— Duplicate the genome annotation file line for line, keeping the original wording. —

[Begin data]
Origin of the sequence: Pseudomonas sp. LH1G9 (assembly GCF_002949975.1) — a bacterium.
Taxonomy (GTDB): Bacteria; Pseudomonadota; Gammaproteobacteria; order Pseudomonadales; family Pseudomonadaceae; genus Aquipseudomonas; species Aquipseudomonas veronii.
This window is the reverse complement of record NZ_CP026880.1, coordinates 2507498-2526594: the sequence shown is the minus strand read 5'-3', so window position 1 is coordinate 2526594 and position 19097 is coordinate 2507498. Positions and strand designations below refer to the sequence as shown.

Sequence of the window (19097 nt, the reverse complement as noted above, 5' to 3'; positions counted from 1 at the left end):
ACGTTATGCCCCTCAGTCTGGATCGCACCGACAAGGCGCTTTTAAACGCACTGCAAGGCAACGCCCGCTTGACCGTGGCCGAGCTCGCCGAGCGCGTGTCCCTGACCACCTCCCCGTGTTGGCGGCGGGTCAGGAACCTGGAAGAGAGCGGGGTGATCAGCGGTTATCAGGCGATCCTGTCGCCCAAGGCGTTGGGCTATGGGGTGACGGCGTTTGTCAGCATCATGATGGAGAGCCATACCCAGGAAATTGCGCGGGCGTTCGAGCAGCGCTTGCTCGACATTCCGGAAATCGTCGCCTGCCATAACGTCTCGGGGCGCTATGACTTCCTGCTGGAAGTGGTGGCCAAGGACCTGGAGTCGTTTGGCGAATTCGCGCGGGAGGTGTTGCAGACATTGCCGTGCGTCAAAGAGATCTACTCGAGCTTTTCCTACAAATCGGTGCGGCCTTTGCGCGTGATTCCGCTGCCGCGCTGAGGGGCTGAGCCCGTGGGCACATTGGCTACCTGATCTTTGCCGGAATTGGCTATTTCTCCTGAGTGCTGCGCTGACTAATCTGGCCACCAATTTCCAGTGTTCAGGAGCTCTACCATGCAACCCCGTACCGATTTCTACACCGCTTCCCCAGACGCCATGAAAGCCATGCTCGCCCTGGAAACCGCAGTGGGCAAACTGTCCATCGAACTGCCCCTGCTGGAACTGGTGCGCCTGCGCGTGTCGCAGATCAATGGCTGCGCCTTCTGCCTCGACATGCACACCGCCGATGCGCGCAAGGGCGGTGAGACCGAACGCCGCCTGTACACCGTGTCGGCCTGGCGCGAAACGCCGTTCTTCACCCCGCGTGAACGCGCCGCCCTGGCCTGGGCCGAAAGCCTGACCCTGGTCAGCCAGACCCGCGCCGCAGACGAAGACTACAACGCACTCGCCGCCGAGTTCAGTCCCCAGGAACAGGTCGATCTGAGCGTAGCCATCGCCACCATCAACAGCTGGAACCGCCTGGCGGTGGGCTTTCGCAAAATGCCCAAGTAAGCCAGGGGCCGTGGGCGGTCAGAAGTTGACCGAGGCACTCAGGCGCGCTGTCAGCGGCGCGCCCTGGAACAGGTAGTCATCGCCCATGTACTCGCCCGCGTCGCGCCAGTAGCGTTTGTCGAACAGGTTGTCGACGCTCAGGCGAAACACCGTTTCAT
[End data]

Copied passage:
Origin of the sequence: Pseudomonas sp. LH1G9 (assembly GCF_002949975.1) — a bacterium.
Taxonomy (GTDB): Bacteria; Pseudomonadota; Gammaproteobacteria; order Pseudomonadales; family Pseudomonadaceae; genus Aquipseudomonas; species Aquipseudomonas veronii.
This window is the reverse complement of record NZ_CP026880.1, coordinates 2507498-2526594: the sequence shown is the minus strand read 5'-3', so window position 1 is coordinate 2526594 and position 19097 is coordinate 2507498. Positions and strand designations below refer to the sequence as shown.

Sequence of the window (19097 nt, the reverse complement as noted above, 5' to 3'; positions counted from 1 at the left end):
ACGTTATGCCCCTCAGTCTGGATCGCACCGACAAGGCGCTTTTAAACGCACTGCAAGGCAACGCCCGCTTGACCGTGGCCGAGCTCGCCGAGCGCGTGTCCCTGACCACCTCCCCGTGTTGGCGGCGGGTCAGGAACCTGGAAGAGAGCGGGGTGATCAGCGGTTATCAGGCGATCCTGTCGCCCAAGGCGTTGGGCTATGGGGTGACGGCGTTTGTCAGCATCATGATGGAGAGCCATACCCAGGAAATTGCGCGGGCGTTCGAGCAGCGCTTGCTCGACATTCCGGAAATCGTCGCCTGCCATAACGTCTCGGGGCGCTATGACTTCCTGCTGGAAGTGGTGGCCAAGGACCTGGAGTCGTTTGGCGAATTCGCGCGGGAGGTGTTGCAGACATTGCCGTGCGTCAAAGAGATCTACTCGAGCTTTTCCTACAAATCGGTGCGGCCTTTGCGCGTGATTCCGCTGCCGCGCTGAGGGGCTGAGCCCGTGGGCACATTGGCTACCTGATCTTTGCCGGAATTGGCTATTTCTCCTGAGTGCTGCGCTGACTAATCTGGCCACCAATTTCCAGTGTTCAGGAGCTCTACCATGCAACCCCGTACCGATTTCTACACCGCTTCCCCAGACGCCATGAAAGCCATGCTCGCCCTGGAAACCGCAGTGGGCAAACTGTCCATCGAACTGCCCCTGCTGGAACTGGTGCGCCTGCGCGTGTCGCAGATCAATGGCTGCGCCTTCTGCCTCGACATGCACACCGCCGATGCGCGCAAGGGCGGTGAGACCGAACGCCGCCTGTACACCGTGTCGGCCTGGCGCGAAACGCCGTTCTTCACCCCGCGTGAACGCGCCGCCCTGGCCTGGGCCGAAAGCCTGACCCTGGTCAGCCAGACCCGCGCCGCAGACGAAGACTACAACGCACTCGCCGCCGAGTTCAGTCCCCAGGAACAGGTCGATCTGAGCGTAGCCATCGCCACCATCAACAGCTGGAACCGCCTGGCGGTGGGCTTTCGCAAAATGCCCAAGTAAGCCAGGGGCCGTGGGCGGTCAGAAGTTGACCGAGGCACTCAGGCGCGCTGTCAGCGGCGCGCCCTGGAACAGGTAGTCATCGCCCATGTACTCGCCCGCGTCGCGCCAGTAGCGTTTGTCGAACAGGTTGTCGACGCTCAGGCGAAACACCGTTTCAT